There have been no further deaths related to COVID-19 in Ireland, and 320 new cases of the virus.
There has been a total of 4,718 deaths and 238,466 confirmed cases.
These figures include the denotification of two confirmed cases.
In terms of vaccines, as of April 2nd, 923,878 doses have been administered here.
This breaks down as 655,292 people who have received their first dose, and 268,586 people who have got their second dose.
It comes as Health Minister Stephen Donnelly said the country is on course to reach the one million vaccine 'milestone' this week.
In a tweet, he also said over 30,500 vaccines were administered here on Good Friday.
"Real progress is being made", he added.
Some good news on Easter Monday. Over 30,500 vaccines were administered on Friday 👏👏 We’ll reach the 1 Million vaccinations milestone this week. Real progress is being made. https://t.co/4pihen6Esf
— Stephen Donnelly (@DonnellyStephen) April 5, 2021
Meanwhile infectious disease specialist Professor Sam McConkey has suggested Ireland will feel the benefit of coronavirus vaccines when we get three or four million doses of them.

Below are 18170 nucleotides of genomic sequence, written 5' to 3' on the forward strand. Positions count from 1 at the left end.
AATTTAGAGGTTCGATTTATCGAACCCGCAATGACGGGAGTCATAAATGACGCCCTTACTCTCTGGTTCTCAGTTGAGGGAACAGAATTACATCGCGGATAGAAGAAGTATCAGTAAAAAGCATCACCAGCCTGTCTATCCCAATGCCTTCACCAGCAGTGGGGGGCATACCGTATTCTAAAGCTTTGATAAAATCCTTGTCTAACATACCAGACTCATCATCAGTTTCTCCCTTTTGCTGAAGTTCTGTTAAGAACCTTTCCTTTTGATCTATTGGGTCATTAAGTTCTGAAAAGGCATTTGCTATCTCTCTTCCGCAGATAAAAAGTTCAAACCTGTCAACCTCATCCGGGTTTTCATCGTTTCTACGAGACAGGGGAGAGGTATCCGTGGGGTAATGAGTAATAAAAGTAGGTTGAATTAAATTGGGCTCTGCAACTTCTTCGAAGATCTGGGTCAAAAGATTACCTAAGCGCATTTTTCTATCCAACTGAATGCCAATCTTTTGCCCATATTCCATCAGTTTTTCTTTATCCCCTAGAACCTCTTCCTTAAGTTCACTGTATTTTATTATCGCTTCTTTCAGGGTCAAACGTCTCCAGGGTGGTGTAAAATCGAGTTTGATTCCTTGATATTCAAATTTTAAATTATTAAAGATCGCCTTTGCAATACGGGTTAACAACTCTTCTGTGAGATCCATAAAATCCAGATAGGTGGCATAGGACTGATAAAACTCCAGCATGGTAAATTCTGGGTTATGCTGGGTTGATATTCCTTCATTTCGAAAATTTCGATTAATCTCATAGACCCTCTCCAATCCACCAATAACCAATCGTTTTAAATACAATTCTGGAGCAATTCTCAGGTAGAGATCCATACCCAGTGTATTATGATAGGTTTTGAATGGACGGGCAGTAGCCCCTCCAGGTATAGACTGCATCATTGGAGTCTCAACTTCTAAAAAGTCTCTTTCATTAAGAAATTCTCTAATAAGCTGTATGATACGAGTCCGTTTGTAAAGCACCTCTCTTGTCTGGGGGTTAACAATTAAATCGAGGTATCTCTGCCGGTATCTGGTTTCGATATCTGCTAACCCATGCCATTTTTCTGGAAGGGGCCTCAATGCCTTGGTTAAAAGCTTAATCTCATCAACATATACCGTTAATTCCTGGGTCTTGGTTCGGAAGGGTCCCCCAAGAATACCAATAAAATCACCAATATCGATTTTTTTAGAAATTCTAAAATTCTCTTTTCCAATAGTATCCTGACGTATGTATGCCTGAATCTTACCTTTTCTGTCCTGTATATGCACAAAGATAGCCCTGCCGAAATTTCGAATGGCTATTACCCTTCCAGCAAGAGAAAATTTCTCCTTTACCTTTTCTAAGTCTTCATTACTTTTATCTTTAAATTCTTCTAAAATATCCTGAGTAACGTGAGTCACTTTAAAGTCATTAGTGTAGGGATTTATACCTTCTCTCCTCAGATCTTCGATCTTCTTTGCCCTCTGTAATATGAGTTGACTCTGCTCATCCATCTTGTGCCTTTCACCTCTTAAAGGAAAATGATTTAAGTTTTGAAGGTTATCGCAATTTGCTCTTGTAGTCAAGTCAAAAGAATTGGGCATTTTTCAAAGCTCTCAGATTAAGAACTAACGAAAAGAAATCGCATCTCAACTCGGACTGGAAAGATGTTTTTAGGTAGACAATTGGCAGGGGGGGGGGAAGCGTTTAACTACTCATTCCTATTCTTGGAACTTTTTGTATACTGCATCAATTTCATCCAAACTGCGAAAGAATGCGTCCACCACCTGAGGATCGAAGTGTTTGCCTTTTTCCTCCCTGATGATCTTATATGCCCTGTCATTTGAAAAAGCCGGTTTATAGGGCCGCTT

Speaking earlier to Newstalk Breakfast, he said: "I think we've all realised the answer to that depends on when we get the vaccine supply into this country. It's very dependent on supply chains.
"Everyone in the world is looking for this - the whole world is a huge demand for this vaccine in every conceivable country.
"That discussion has been very widely had over the last two or three months with some successes but also some failures.
"The answer is it depends on the supply - but certainly once three or four million of us are vaccinated."